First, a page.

Reverend and The Makers
Heavyweight Champion of the World
Owing more than a nod to Madchester, Reverend and the Makers, finally swagger into the music world's conscience. It would have been easy to cash in on the Arctic Monkeys link a while back, but this first single is almost worth the weight. Based on a bed of electro-disco beats and all-encompassing, atmospheric guitars Reverend lays down a tale of how he "could have been someone", but has missed his opportunity and is now "caught up in the rat-race, feeling like a no-one". It's a diatribe on the boring normality of the necessity of everyday life, compared to actually achieving something monumental, and on that level it works.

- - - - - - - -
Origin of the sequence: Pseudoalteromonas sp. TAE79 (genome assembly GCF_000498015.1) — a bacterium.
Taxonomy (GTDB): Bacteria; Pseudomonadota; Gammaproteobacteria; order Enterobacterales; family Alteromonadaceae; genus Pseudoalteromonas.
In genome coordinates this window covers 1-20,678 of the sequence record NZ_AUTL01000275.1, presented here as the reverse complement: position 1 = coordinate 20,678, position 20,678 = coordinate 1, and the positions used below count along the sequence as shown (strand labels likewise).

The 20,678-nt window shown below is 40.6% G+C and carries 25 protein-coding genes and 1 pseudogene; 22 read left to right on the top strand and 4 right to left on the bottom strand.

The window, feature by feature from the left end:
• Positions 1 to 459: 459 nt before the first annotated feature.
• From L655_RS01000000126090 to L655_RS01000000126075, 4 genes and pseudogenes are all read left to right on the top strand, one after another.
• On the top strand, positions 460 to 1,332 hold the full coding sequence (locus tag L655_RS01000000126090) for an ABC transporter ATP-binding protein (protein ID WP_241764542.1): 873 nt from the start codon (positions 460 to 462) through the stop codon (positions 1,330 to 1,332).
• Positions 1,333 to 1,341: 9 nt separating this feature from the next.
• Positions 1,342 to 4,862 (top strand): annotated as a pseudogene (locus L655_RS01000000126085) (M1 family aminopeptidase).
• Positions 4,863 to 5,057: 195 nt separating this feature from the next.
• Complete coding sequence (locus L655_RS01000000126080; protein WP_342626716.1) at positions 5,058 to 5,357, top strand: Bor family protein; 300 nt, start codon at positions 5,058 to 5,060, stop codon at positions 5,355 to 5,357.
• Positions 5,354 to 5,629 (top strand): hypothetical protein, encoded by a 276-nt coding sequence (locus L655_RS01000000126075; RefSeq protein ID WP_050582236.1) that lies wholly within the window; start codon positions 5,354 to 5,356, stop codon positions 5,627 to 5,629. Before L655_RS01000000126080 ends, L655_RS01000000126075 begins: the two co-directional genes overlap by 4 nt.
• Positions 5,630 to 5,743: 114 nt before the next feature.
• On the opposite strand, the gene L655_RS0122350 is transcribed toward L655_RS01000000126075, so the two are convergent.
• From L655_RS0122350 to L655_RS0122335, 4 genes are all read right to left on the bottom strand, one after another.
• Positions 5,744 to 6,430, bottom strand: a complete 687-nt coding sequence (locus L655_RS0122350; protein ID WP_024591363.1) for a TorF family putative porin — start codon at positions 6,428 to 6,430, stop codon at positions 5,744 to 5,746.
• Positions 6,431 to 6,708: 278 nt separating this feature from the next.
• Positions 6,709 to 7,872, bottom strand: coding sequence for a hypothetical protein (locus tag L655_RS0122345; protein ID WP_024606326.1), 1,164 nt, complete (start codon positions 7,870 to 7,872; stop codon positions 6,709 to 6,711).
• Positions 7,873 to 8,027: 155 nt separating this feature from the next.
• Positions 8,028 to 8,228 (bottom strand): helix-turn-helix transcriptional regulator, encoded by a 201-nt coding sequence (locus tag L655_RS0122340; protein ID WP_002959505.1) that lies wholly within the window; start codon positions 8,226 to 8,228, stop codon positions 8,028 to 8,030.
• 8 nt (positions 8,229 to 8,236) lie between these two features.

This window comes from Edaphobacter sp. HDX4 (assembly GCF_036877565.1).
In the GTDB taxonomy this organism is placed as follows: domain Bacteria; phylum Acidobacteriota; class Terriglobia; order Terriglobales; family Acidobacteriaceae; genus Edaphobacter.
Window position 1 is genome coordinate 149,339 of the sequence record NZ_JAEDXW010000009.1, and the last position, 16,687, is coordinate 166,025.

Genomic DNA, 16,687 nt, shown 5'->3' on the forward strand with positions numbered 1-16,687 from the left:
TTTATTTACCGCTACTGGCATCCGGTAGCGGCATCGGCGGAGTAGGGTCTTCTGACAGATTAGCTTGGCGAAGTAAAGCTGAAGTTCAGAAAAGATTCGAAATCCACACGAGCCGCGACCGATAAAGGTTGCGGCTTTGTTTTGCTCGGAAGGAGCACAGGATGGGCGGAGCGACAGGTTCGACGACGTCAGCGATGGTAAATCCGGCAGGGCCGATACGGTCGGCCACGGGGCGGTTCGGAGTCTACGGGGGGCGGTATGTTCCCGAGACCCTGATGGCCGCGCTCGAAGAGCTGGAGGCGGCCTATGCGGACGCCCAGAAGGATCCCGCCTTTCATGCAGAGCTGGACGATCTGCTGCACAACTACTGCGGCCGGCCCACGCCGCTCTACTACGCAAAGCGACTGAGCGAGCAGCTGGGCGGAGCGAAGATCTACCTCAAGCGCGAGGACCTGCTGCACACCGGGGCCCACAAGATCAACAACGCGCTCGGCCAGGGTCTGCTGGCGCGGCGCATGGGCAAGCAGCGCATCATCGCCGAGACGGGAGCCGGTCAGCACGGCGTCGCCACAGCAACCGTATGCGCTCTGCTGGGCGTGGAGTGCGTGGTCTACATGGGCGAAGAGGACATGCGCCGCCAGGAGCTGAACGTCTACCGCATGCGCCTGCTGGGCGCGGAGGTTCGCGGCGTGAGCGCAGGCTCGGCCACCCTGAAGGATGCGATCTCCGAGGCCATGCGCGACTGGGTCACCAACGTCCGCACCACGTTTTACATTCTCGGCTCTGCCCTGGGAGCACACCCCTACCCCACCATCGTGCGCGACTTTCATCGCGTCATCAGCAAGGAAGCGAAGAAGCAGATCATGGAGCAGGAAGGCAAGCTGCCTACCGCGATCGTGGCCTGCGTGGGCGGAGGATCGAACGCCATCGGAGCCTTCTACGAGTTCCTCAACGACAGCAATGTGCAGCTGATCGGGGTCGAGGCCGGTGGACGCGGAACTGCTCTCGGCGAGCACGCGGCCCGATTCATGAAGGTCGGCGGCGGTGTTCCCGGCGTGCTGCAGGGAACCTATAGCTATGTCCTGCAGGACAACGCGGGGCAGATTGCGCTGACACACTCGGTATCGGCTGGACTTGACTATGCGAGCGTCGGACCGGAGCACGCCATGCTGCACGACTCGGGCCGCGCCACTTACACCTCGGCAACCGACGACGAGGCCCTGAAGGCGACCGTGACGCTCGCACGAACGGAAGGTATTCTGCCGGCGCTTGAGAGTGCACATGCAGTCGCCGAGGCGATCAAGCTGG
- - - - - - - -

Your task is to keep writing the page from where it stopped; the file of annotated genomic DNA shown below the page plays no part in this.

The down sides to this single release are the B-sides and the vocals. The first B-side is a painfully written attack on 18-30 holidays. The subject matter is fair game, and the themes are recogniseable, but it grates with a childlike rhyming style. The other B-side, a poem with John Cooper Clarke, shows a much better lyrical style however.
All in all it's a promising start, they've set the bar very high in what they want to achieve and we'll have to wait and see whether they do achieve the goals that are now set in these lyrics, or whether they themselves will have to return to the mundane world from where they swaggered in from.